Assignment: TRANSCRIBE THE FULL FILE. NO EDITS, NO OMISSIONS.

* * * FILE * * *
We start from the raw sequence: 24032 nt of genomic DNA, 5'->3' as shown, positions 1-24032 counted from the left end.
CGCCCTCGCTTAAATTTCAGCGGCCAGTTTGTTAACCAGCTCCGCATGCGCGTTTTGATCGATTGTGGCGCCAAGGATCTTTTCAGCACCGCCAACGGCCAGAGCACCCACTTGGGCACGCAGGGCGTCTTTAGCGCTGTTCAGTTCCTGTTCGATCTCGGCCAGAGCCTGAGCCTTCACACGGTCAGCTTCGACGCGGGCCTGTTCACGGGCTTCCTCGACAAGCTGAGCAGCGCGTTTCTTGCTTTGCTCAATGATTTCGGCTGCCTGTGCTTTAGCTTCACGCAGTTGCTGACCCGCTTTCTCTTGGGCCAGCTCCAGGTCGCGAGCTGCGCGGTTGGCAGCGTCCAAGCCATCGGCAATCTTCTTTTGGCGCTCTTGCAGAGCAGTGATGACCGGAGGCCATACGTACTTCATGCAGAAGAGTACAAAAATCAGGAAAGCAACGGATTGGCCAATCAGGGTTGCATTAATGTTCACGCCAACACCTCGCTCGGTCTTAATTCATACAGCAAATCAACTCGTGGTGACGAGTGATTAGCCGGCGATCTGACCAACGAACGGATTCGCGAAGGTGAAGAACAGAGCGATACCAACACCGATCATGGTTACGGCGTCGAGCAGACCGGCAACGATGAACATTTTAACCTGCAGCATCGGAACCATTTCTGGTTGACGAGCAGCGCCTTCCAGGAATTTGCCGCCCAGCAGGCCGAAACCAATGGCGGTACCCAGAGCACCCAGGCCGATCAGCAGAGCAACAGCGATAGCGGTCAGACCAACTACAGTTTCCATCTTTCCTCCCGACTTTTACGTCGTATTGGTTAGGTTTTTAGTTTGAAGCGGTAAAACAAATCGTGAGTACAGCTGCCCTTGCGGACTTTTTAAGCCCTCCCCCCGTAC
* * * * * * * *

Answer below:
We start from the raw sequence: 24032 nt of genomic DNA, 5'->3' as shown, positions 1-24032 counted from the left end.
CGCCCTCGCTTAAATTTCAGCGGCCAGTTTGTTAACCAGCTCCGCATGCGCGTTTTGATCGATTGTGGCGCCAAGGATCTTTTCAGCACCGCCAACGGCCAGAGCACCCACTTGGGCACGCAGGGCGTCTTTAGCGCTGTTCAGTTCCTGTTCGATCTCGGCCAGAGCCTGAGCCTTCACACGGTCAGCTTCGACGCGGGCCTGTTCACGGGCTTCCTCGACAAGCTGAGCAGCGCGTTTCTTGCTTTGCTCAATGATTTCGGCTGCCTGTGCTTTAGCTTCACGCAGTTGCTGACCCGCTTTCTCTTGGGCCAGCTCCAGGTCGCGAGCTGCGCGGTTGGCAGCGTCCAAGCCATCGGCAATCTTCTTTTGGCGCTCTTGCAGAGCAGTGATGACCGGAGGCCATACGTACTTCATGCAGAAGAGTACAAAAATCAGGAAAGCAACGGATTGGCCAATCAGGGTTGCATTAATGTTCACGCCAACACCTCGCTCGGTCTTAATTCATACAGCAAATCAACTCGTGGTGACGAGTGATTAGCCGGCGATCTGACCAACGAACGGATTCGCGAAGGTGAAGAACAGAGCGATACCAACACCGATCATGGTTACGGCGTCGAGCAGACCGGCAACGATGAACATTTTAACCTGCAGCATCGGAACCATTTCTGGTTGACGAGCAGCGCCTTCCAGGAATTTGCCGCCCAGCAGGCCGAAACCAATGGCGGTACCCAGAGCACCCAGGCCGATCAGCAGAGCAACAGCGATAGCGGTCAGACCAACTACAGTTTCCATCTTTCCTCCCGACTTTTACGTCGTATTGGTTAGGTTTTTAGTTTGAAGCGGTAAAACAAATCGTGAGTACAGCTGCCCTTGCGGACTTTTTAAGCCCTCCCCCCGTAC